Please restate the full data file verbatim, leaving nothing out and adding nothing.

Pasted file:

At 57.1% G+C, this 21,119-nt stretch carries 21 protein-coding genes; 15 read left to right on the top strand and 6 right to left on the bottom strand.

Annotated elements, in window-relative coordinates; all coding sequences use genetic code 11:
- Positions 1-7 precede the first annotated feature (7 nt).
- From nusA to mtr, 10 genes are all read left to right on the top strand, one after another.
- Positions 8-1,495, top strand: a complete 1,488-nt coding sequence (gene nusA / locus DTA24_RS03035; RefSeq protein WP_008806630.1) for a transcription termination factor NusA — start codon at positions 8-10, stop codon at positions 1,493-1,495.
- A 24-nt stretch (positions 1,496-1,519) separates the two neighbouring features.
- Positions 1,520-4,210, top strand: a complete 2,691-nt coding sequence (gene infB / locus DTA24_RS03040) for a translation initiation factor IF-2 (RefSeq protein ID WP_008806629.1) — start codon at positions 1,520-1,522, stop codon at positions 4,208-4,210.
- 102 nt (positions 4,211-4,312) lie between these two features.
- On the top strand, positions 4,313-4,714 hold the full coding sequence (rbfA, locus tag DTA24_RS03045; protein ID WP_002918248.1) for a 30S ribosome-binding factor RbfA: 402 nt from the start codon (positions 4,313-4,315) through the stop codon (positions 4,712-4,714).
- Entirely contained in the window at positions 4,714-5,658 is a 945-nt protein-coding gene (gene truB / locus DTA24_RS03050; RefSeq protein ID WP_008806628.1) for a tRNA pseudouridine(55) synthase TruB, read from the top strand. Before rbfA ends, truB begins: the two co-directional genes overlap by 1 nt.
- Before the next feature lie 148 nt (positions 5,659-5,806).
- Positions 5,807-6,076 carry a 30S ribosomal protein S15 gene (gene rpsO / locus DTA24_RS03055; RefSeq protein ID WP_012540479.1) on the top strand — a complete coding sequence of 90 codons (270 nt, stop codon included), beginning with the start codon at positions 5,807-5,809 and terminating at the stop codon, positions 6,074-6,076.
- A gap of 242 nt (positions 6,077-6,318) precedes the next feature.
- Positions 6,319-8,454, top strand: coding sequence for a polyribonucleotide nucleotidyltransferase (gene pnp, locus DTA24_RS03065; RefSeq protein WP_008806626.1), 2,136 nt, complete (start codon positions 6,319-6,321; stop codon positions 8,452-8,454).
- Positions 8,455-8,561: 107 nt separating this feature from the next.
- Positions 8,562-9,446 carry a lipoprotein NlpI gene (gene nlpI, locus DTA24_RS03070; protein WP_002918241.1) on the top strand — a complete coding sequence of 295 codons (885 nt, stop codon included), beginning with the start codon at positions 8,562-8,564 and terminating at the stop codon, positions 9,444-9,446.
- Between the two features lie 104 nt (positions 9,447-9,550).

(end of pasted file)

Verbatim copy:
At 57.1% G+C, this 21,119-nt stretch carries 21 protein-coding genes; 15 read left to right on the top strand and 6 right to left on the bottom strand.

Annotated elements, in window-relative coordinates; all coding sequences use genetic code 11:
- Positions 1-7 precede the first annotated feature (7 nt).
- From nusA to mtr, 10 genes are all read left to right on the top strand, one after another.
- Positions 8-1,495, top strand: a complete 1,488-nt coding sequence (gene nusA / locus DTA24_RS03035; RefSeq protein WP_008806630.1) for a transcription termination factor NusA — start codon at positions 8-10, stop codon at positions 1,493-1,495.
- A 24-nt stretch (positions 1,496-1,519) separates the two neighbouring features.
- Positions 1,520-4,210, top strand: a complete 2,691-nt coding sequence (gene infB / locus DTA24_RS03040) for a translation initiation factor IF-2 (RefSeq protein ID WP_008806629.1) — start codon at positions 1,520-1,522, stop codon at positions 4,208-4,210.
- 102 nt (positions 4,211-4,312) lie between these two features.
- On the top strand, positions 4,313-4,714 hold the full coding sequence (rbfA, locus tag DTA24_RS03045; protein ID WP_002918248.1) for a 30S ribosome-binding factor RbfA: 402 nt from the start codon (positions 4,313-4,315) through the stop codon (positions 4,712-4,714).
- Entirely contained in the window at positions 4,714-5,658 is a 945-nt protein-coding gene (gene truB / locus DTA24_RS03050; RefSeq protein ID WP_008806628.1) for a tRNA pseudouridine(55) synthase TruB, read from the top strand. Before rbfA ends, truB begins: the two co-directional genes overlap by 1 nt.
- Before the next feature lie 148 nt (positions 5,659-5,806).
- Positions 5,807-6,076 carry a 30S ribosomal protein S15 gene (gene rpsO / locus DTA24_RS03055; RefSeq protein ID WP_012540479.1) on the top strand — a complete coding sequence of 90 codons (270 nt, stop codon included), beginning with the start codon at positions 5,807-5,809 and terminating at the stop codon, positions 6,074-6,076.
- A gap of 242 nt (positions 6,077-6,318) precedes the next feature.
- Positions 6,319-8,454, top strand: coding sequence for a polyribonucleotide nucleotidyltransferase (gene pnp, locus DTA24_RS03065; RefSeq protein WP_008806626.1), 2,136 nt, complete (start codon positions 6,319-6,321; stop codon positions 8,452-8,454).
- Positions 8,455-8,561: 107 nt separating this feature from the next.
- Positions 8,562-9,446 carry a lipoprotein NlpI gene (gene nlpI, locus DTA24_RS03070; protein WP_002918241.1) on the top strand — a complete coding sequence of 295 codons (885 nt, stop codon included), beginning with the start codon at positions 8,562-8,564 and terminating at the stop codon, positions 9,444-9,446.
- Between the two features lie 104 nt (positions 9,447-9,550).